How does gender and minority status shape entrepreneurial decision-making? This question seems long overdue since minority women in the US start new businesses at four times the rate of non-minority men and women. This book is about minority women ...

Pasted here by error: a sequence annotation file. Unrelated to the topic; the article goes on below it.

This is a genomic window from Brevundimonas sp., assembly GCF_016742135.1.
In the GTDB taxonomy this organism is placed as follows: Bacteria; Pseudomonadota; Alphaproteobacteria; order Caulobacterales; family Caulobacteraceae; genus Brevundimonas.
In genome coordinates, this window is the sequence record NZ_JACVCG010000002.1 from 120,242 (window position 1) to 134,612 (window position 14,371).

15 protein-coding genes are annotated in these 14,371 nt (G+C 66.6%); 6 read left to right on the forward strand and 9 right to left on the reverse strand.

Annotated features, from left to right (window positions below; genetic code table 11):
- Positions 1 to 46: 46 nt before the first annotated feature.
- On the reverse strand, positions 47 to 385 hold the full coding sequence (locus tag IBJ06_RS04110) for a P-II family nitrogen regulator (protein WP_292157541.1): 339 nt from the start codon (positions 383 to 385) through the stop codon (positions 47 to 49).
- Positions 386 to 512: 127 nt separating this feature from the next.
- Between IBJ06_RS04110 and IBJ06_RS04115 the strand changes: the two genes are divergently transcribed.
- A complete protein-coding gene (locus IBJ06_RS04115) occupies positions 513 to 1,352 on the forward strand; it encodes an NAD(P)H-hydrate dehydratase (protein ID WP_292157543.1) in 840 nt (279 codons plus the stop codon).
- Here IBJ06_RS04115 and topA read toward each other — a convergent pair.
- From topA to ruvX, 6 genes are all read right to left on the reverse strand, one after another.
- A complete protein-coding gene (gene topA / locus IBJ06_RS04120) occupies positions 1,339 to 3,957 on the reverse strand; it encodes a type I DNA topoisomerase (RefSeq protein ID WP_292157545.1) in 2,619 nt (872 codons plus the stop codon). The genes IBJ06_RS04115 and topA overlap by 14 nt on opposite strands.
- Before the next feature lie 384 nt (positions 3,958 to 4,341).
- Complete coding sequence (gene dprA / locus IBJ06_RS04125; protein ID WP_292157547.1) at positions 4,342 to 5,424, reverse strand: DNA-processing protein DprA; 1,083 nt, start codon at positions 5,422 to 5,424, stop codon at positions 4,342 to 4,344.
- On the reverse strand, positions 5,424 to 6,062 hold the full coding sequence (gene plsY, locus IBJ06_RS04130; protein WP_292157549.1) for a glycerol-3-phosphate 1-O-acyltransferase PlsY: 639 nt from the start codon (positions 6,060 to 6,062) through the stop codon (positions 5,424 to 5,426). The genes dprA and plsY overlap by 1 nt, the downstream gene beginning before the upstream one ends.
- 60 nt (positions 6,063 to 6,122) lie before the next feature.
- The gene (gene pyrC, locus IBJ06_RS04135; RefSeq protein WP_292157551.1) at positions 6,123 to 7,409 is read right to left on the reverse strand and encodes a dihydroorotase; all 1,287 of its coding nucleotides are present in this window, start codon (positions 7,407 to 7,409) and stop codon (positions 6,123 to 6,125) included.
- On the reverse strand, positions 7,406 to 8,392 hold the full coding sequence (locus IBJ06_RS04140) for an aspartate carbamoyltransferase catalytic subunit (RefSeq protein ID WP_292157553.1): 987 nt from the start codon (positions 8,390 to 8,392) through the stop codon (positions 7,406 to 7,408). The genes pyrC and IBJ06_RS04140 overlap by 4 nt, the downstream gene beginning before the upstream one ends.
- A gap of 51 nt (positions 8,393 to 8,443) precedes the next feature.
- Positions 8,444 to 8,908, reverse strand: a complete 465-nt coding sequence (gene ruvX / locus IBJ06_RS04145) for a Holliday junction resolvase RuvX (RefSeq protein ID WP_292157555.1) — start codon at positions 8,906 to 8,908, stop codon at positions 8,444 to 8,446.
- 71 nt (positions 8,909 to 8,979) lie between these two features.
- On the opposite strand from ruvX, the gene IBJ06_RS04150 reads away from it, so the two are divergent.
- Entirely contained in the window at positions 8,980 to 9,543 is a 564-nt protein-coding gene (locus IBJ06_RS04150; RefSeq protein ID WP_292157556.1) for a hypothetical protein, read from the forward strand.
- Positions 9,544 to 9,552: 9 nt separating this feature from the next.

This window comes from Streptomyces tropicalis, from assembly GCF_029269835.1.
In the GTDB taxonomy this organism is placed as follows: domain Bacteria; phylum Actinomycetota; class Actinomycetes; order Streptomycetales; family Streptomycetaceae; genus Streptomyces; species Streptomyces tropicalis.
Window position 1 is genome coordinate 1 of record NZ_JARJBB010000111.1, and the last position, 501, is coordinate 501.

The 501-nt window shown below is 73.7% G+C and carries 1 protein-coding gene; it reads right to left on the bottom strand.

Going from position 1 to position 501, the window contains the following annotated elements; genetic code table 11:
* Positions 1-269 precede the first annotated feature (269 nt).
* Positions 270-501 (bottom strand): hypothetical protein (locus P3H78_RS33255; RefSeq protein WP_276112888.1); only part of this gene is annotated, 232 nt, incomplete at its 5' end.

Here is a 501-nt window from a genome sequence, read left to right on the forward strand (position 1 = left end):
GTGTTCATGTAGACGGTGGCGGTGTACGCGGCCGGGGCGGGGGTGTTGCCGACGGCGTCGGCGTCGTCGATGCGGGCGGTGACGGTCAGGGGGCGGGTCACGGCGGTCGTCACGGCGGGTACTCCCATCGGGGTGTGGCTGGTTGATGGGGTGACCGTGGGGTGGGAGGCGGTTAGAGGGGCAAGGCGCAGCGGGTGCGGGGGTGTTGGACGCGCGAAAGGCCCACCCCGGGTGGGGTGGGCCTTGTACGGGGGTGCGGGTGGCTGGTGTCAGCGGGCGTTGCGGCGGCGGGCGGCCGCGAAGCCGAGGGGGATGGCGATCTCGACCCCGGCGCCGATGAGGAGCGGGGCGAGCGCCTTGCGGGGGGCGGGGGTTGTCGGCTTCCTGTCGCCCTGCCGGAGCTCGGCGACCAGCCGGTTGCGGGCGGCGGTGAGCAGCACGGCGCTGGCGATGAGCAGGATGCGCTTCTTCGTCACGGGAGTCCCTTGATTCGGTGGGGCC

entrepreneurs in the United States. Though these women are thriving as business owners, their stories are very seldom told, and few think of minority women as successful entrepreneurs. Therefore, the first purpose of the book is to give voice and visibility to US minority women business owners. The second purpose is to explain what makes these women different from the standard white male business owners most people are familiar with. Through in-depth interviews and first-hand accounts from minority women entrepreneurs, the authors found that, in innovative and exciting ways, minority women use their outsider status to develop socially conscious business practices that support the communities with which they identify. They reject the idea that business values are separate from personal values and instead balance profits with social good and environmental sustainability. This pattern is repeated in statistical evidence from around the globe that women contribute a much higher percentage of their earnings to social good than do men, but until now there was no clear explanation of why. Using sociological and psychological theories, the authors explain why women, especially minority women, have a tendency to create socially responsible businesses. The innovations provided by the women in this study suggest fresh solutions to economic inequality and humanistic alternatives to exploitative business policies. This is a radically new, socially integrated model that can be used by businesses everywhere. This book is intended for undergraduate and graduate students of business, sociology, race and gender studies as well as practitioners of entrepreneurship, aspiring entrepreneurs, and all those looking for new examples of holistic, sustainable and socially responsible business practices.